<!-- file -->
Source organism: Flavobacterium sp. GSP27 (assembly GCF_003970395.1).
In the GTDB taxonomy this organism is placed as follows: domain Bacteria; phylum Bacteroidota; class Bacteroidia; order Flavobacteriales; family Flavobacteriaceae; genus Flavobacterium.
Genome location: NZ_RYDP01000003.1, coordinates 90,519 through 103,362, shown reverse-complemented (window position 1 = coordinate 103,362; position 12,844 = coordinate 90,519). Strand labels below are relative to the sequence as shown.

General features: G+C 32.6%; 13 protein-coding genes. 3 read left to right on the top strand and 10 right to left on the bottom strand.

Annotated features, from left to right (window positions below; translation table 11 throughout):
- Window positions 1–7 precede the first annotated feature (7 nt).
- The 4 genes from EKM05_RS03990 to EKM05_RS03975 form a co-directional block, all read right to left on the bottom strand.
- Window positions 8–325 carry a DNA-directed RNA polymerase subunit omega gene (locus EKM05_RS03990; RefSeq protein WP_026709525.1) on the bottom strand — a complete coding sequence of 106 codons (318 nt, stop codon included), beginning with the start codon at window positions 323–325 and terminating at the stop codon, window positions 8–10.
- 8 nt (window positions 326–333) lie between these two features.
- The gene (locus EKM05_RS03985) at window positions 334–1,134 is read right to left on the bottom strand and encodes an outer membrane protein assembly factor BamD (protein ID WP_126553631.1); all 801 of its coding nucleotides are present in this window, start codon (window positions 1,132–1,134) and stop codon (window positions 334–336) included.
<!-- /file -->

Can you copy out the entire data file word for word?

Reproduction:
Source organism: Flavobacterium sp. GSP27 (assembly GCF_003970395.1).
In the GTDB taxonomy this organism is placed as follows: domain Bacteria; phylum Bacteroidota; class Bacteroidia; order Flavobacteriales; family Flavobacteriaceae; genus Flavobacterium.
Genome location: NZ_RYDP01000003.1, coordinates 90,519 through 103,362, shown reverse-complemented (window position 1 = coordinate 103,362; position 12,844 = coordinate 90,519). Strand labels below are relative to the sequence as shown.

General features: G+C 32.6%; 13 protein-coding genes. 3 read left to right on the top strand and 10 right to left on the bottom strand.

Annotated features, from left to right (window positions below; translation table 11 throughout):
- Window positions 1–7 precede the first annotated feature (7 nt).
- The 4 genes from EKM05_RS03990 to EKM05_RS03975 form a co-directional block, all read right to left on the bottom strand.
- Window positions 8–325 carry a DNA-directed RNA polymerase subunit omega gene (locus EKM05_RS03990; RefSeq protein WP_026709525.1) on the bottom strand — a complete coding sequence of 106 codons (318 nt, stop codon included), beginning with the start codon at window positions 323–325 and terminating at the stop codon, window positions 8–10.
- 8 nt (window positions 326–333) lie between these two features.
- The gene (locus EKM05_RS03985) at window positions 334–1,134 is read right to left on the bottom strand and encodes an outer membrane protein assembly factor BamD (protein ID WP_126553631.1); all 801 of its coding nucleotides are present in this window, start codon (window positions 1,132–1,134) and stop codon (window positions 334–336) included.